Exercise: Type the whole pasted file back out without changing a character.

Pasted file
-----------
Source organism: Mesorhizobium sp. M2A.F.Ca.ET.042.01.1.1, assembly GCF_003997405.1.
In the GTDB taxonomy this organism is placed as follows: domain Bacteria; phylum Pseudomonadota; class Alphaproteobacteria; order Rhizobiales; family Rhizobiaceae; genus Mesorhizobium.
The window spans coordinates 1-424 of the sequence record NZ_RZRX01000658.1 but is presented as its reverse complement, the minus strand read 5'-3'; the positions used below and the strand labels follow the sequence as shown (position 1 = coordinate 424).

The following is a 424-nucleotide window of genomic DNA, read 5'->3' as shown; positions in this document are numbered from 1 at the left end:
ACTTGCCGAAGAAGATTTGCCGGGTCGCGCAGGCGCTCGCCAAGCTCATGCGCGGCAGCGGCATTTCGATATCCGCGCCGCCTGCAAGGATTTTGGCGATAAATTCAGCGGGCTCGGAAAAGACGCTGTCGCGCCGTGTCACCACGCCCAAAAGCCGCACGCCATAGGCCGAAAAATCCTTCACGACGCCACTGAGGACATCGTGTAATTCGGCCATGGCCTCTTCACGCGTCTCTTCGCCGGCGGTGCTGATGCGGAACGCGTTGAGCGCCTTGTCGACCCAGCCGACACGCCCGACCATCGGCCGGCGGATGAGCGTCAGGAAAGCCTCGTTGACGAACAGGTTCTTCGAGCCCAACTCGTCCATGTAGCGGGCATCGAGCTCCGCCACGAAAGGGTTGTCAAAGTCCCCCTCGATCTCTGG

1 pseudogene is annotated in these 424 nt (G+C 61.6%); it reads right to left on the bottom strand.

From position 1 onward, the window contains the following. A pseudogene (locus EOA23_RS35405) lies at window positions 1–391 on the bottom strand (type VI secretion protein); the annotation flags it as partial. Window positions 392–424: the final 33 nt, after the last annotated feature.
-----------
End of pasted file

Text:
Source organism: Mesorhizobium sp. M2A.F.Ca.ET.042.01.1.1, assembly GCF_003997405.1.
In the GTDB taxonomy this organism is placed as follows: domain Bacteria; phylum Pseudomonadota; class Alphaproteobacteria; order Rhizobiales; family Rhizobiaceae; genus Mesorhizobium.
The window spans coordinates 1-424 of the sequence record NZ_RZRX01000658.1 but is presented as its reverse complement, the minus strand read 5'-3'; the positions used below and the strand labels follow the sequence as shown (position 1 = coordinate 424).

The following is a 424-nucleotide window of genomic DNA, read 5'->3' as shown; positions in this document are numbered from 1 at the left end:
ACTTGCCGAAGAAGATTTGCCGGGTCGCGCAGGCGCTCGCCAAGCTCATGCGCGGCAGCGGCATTTCGATATCCGCGCCGCCTGCAAGGATTTTGGCGATAAATTCAGCGGGCTCGGAAAAGACGCTGTCGCGCCGTGTCACCACGCCCAAAAGCCGCACGCCATAGGCCGAAAAATCCTTCACGACGCCACTGAGGACATCGTGTAATTCGGCCATGGCCTCTTCACGCGTCTCTTCGCCGGCGGTGCTGATGCGGAACGCGTTGAGCGCCTTGTCGACCCAGCCGACACGCCCGACCATCGGCCGGCGGATGAGCGTCAGGAAAGCCTCGTTGACGAACAGGTTCTTCGAGCCCAACTCGTCCATGTAGCGGGCATCGAGCTCCGCCACGAAAGGGTTGTCAAAGTCCCCCTCGATCTCTGG

1 pseudogene is annotated in these 424 nt (G+C 61.6%); it reads right to left on the bottom strand.

From position 1 onward, the window contains the following. A pseudogene (locus EOA23_RS35405) lies at window positions 1–391 on the bottom strand (type VI secretion protein); the annotation flags it as partial. Window positions 392–424: the final 33 nt, after the last annotated feature.